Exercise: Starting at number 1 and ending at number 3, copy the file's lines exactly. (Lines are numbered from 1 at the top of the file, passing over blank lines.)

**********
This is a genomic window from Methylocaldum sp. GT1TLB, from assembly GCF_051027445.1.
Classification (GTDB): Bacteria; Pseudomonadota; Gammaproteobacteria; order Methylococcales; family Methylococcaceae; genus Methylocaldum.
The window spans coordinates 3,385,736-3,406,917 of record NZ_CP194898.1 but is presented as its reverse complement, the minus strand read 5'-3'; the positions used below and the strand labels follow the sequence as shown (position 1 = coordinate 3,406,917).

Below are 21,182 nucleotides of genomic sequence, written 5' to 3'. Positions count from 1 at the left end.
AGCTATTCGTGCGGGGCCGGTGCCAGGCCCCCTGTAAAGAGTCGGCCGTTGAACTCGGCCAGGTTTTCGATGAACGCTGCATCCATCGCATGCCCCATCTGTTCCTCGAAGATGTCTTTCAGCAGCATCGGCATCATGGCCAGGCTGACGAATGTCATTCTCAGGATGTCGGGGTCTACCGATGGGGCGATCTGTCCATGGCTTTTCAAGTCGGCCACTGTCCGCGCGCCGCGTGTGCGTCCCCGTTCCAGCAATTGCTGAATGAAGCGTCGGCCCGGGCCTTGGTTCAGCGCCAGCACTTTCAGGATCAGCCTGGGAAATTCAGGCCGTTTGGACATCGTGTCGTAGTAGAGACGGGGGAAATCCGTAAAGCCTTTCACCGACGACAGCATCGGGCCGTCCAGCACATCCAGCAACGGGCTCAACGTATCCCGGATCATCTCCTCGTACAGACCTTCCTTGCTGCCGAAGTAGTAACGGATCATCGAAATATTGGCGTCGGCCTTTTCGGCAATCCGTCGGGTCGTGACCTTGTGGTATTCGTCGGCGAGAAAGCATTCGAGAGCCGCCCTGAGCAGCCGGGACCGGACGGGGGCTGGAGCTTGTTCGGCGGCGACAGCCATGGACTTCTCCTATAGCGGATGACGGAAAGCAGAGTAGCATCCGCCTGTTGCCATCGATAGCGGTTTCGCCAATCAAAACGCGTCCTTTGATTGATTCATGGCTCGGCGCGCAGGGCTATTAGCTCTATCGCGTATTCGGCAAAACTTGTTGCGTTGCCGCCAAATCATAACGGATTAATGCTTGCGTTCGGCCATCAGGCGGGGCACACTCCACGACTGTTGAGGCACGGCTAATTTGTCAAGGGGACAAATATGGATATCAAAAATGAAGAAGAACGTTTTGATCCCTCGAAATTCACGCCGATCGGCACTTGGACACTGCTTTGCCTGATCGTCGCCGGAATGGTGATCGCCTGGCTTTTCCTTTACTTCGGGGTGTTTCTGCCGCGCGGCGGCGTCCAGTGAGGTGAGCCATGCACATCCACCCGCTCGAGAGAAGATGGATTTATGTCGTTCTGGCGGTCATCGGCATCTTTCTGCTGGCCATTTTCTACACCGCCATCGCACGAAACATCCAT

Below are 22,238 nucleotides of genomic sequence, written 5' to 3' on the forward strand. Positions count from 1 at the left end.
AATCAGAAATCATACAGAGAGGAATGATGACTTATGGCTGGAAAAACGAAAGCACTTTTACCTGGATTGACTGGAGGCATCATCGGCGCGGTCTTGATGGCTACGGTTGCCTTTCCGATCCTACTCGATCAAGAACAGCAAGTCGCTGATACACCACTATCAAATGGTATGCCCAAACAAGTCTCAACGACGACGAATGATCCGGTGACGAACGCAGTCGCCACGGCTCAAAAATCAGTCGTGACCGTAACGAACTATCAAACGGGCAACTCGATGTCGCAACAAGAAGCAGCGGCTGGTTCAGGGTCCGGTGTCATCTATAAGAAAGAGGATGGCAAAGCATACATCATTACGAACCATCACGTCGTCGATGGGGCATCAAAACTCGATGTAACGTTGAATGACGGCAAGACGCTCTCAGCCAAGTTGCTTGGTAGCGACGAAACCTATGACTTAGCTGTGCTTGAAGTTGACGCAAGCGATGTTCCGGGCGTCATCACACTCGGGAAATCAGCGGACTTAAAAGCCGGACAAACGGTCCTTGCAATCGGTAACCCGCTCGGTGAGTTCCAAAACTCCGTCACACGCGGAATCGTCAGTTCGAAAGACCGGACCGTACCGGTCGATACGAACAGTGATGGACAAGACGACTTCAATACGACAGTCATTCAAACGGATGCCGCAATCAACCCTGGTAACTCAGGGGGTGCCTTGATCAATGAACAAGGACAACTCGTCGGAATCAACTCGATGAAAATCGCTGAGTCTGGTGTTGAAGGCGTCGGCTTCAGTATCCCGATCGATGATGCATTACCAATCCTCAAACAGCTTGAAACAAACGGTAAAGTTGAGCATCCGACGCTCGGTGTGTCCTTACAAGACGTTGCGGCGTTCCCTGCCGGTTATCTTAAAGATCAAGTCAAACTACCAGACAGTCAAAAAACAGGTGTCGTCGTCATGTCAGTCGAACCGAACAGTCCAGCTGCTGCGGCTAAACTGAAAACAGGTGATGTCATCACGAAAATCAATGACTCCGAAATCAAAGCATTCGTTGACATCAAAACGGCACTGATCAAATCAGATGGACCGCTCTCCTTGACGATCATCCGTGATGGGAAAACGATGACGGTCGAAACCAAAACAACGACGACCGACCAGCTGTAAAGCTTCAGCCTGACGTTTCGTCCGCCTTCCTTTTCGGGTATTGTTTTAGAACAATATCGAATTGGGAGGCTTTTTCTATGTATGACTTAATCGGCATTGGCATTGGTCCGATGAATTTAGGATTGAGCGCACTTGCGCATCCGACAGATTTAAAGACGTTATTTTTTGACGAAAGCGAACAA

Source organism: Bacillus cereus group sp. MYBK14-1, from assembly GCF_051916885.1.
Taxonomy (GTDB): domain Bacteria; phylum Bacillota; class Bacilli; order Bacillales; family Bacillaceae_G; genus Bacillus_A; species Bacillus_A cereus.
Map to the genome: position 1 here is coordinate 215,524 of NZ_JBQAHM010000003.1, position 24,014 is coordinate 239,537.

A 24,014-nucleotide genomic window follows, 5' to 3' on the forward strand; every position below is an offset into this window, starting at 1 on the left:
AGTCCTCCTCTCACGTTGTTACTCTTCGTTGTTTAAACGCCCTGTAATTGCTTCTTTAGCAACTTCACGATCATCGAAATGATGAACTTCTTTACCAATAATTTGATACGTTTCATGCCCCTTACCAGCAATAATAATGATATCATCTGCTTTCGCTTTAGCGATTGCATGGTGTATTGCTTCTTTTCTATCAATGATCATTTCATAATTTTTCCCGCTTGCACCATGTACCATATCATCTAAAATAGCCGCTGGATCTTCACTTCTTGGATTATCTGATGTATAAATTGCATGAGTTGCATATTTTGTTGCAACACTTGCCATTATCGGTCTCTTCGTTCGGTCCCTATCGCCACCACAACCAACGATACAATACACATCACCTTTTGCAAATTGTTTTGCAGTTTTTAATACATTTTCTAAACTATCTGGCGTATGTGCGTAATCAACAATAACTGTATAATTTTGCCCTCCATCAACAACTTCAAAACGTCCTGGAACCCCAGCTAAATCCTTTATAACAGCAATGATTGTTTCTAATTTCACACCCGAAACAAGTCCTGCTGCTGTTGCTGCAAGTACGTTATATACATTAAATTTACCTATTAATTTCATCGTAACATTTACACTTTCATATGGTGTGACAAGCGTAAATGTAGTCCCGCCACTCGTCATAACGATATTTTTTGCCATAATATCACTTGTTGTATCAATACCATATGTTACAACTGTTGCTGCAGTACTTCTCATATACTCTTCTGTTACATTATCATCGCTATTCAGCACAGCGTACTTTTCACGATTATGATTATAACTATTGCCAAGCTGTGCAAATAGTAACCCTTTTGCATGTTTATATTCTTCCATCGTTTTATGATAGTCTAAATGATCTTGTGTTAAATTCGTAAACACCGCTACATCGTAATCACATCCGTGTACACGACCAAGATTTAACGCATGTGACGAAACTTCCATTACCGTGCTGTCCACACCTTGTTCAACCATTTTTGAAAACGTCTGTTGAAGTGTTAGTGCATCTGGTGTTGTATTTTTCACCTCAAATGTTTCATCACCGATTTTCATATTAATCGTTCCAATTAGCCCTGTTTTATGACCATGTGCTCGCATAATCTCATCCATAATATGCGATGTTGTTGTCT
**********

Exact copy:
This is a genomic window from Methylocaldum sp. GT1TLB, from assembly GCF_051027445.1.
Classification (GTDB): Bacteria; Pseudomonadota; Gammaproteobacteria; order Methylococcales; family Methylococcaceae; genus Methylocaldum.
The window spans coordinates 3,385,736-3,406,917 of record NZ_CP194898.1 but is presented as its reverse complement, the minus strand read 5'-3'; the positions used below and the strand labels follow the sequence as shown (position 1 = coordinate 3,406,917).